Around the edge of the mock-up mirror are the children who volunteered to participate in the task of positioning the 800 1.4-metre cardboard hexagons used to form the 39-metre E-ELT mirror mock-up.
Sitting atop Cerro Paranal high above the Atacama Desert in Chile, two of the Very Large Telescope's Unit Telescopes quietly bask in the starlight, observing the Milky Way as it arches over ESO's Paranal Observatory.
Several interesting objects can be seen in this picture. Some of the most prominent are the two Magellanic Clouds — one Small (SMC), one Large (LMC) — which appear brightly in between the two telescopes. By contrast, the dark Coalsack Nebula can be seen as an obscuring smudge across the Milky Way, resembling a giant cosmic thumbprint above the telescope on the left.
The Magellanic Clouds are both located within the Local Group of galaxies that includes our galaxy, the Milky Way. The LMC lies at a distance of 163 000 light-years from our galaxy, and the SMC at 200 000 light-years. The Coalsack Nebula, on the other hand, is a mere stone's throw away in comparison. At roughly 600 light-years from the Solar System, it is the most visible dark nebula in our skies.
The Coalsack has been recorded by many ancient cultures, and is identified as the head of the Emu in the Sky by several indigenous Australian groups. Aboriginal Australians are most likely the oldest practitioners of astronomy in the world, and they identify their constellations by use of dark nebulae — as opposed to stars, as is the Western tradition.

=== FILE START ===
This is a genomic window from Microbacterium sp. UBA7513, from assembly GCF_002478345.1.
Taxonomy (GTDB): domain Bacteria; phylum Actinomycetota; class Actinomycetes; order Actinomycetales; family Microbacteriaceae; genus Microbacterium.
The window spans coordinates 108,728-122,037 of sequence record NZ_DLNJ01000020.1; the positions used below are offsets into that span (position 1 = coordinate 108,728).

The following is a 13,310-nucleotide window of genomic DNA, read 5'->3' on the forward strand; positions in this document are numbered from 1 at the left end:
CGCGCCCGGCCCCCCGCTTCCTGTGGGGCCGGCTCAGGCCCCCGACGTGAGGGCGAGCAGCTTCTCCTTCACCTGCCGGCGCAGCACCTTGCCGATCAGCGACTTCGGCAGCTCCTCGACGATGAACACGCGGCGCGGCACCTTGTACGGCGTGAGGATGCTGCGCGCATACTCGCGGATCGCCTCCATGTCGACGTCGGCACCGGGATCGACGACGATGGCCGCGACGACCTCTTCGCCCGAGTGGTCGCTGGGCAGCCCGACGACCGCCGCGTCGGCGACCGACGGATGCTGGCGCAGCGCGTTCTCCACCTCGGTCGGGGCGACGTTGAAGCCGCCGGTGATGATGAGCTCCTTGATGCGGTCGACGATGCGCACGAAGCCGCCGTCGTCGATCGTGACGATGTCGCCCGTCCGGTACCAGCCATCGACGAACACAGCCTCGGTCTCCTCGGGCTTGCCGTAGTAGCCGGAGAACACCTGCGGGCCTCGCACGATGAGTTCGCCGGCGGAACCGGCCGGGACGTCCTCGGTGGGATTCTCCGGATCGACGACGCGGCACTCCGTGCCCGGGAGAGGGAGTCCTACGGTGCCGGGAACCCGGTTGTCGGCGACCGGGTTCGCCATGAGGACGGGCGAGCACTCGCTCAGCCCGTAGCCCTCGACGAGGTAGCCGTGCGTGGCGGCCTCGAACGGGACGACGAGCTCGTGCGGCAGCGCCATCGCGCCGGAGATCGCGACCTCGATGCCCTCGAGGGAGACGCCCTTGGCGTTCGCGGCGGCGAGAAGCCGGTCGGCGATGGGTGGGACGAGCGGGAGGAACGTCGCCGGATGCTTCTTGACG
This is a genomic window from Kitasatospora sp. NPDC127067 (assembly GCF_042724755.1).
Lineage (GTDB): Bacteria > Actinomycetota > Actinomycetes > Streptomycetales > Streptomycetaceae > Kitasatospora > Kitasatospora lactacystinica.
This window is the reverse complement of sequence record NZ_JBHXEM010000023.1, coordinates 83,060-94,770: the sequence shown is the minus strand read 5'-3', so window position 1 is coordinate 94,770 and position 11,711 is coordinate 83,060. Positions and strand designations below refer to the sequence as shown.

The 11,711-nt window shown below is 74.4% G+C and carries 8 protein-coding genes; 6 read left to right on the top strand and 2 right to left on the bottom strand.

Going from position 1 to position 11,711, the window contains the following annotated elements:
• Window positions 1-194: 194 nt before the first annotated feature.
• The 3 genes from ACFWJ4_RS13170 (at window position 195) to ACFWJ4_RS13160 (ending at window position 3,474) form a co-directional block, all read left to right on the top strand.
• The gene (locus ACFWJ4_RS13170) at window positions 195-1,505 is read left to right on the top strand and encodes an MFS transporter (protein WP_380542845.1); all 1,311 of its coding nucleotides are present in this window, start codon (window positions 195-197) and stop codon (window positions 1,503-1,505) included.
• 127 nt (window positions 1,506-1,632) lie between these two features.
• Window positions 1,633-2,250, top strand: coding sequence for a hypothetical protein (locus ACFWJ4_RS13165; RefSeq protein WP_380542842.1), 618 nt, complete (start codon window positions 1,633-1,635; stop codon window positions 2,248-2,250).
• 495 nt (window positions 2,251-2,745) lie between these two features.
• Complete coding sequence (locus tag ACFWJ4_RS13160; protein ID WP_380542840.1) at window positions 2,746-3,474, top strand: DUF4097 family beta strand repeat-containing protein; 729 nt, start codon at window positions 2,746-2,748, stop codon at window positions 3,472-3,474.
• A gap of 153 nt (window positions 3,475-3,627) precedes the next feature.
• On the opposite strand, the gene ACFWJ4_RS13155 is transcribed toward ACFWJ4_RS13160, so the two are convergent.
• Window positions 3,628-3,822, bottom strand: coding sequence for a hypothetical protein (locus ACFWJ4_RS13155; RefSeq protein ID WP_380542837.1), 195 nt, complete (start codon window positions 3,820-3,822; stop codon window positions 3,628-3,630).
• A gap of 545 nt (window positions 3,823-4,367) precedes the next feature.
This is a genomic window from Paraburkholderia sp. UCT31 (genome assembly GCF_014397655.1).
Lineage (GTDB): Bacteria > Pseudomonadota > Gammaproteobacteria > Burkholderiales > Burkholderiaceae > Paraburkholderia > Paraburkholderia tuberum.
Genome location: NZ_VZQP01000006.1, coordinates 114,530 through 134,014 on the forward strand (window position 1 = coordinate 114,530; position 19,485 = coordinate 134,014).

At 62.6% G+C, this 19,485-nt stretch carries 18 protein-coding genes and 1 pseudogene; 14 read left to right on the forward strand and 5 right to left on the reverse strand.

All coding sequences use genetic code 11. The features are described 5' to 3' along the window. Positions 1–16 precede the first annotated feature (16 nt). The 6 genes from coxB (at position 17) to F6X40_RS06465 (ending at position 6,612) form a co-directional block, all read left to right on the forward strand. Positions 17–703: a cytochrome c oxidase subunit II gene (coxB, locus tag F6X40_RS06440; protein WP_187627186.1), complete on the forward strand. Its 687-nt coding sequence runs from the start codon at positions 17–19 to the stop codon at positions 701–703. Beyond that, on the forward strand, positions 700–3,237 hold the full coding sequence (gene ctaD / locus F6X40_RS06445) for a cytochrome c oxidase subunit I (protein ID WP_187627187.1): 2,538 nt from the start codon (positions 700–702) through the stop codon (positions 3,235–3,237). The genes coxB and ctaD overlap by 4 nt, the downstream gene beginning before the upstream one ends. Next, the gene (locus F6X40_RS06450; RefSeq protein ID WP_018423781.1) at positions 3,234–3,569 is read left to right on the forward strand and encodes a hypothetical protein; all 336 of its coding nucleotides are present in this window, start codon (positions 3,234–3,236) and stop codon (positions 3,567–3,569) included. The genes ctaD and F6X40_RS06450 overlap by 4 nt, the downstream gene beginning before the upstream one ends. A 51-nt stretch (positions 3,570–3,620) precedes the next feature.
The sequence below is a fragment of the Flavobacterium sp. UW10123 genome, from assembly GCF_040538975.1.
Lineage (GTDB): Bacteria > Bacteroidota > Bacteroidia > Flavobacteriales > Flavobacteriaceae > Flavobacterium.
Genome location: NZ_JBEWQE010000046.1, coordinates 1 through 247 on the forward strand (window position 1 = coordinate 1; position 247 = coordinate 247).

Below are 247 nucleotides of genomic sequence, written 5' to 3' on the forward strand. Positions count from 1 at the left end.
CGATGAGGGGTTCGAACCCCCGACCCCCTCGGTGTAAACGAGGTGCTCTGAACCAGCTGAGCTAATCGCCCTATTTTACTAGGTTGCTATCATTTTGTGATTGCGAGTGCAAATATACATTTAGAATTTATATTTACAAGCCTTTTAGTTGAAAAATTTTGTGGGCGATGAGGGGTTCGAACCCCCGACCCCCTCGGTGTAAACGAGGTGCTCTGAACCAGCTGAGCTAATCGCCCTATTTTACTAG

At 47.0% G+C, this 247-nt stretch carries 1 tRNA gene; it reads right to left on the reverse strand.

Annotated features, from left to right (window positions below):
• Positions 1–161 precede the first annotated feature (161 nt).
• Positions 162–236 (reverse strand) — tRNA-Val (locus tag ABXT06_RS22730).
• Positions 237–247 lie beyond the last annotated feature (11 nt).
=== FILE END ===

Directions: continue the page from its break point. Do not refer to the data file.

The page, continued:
In the Southern hemisphere, these dark clouds are more prominent than in the Northern sky. Other cultures also had dark constellations — for example, the Inca in South America. A particularly important constellation to the Inca astronomers was one known as Urcuchillay (The Llama), representing the significance of the animals in their culture as a source of food, wool, and transport.
This image was taken by ESO photo ambassador Yuri Beletsky.
The 15-metre diameter Swedish–ESO Submillimetre Telescope (SEST) was built in 1987, and was operated at ESO's La Silla Observatory in Chile until it was decommissioned in 2003.
At the time of construction, SEST was the only radio telescope in the southern hemisphere that was designed to observe the submillimetre Universe, and it paved the way for later telescopes such as the Atacama Pathfinder Experiment telescope (APEX), and the Atacama Large Millimeter/submillimeter Array (ALMA), both located at Chajnantor.
In this image, we see a crowded night sky filled with star trails, a result of the camera's long exposure time. The starlight is reflected back at numerous different angles towards the camera from the giant parabolic dish. In the background, the ESO 3.6-metre telescope stands in its dome, silently surveying the cosmos.
This dizzying picture of the SEST telescope at La Silla was taken by ESO Photo Ambassador José Joaquín Pérez.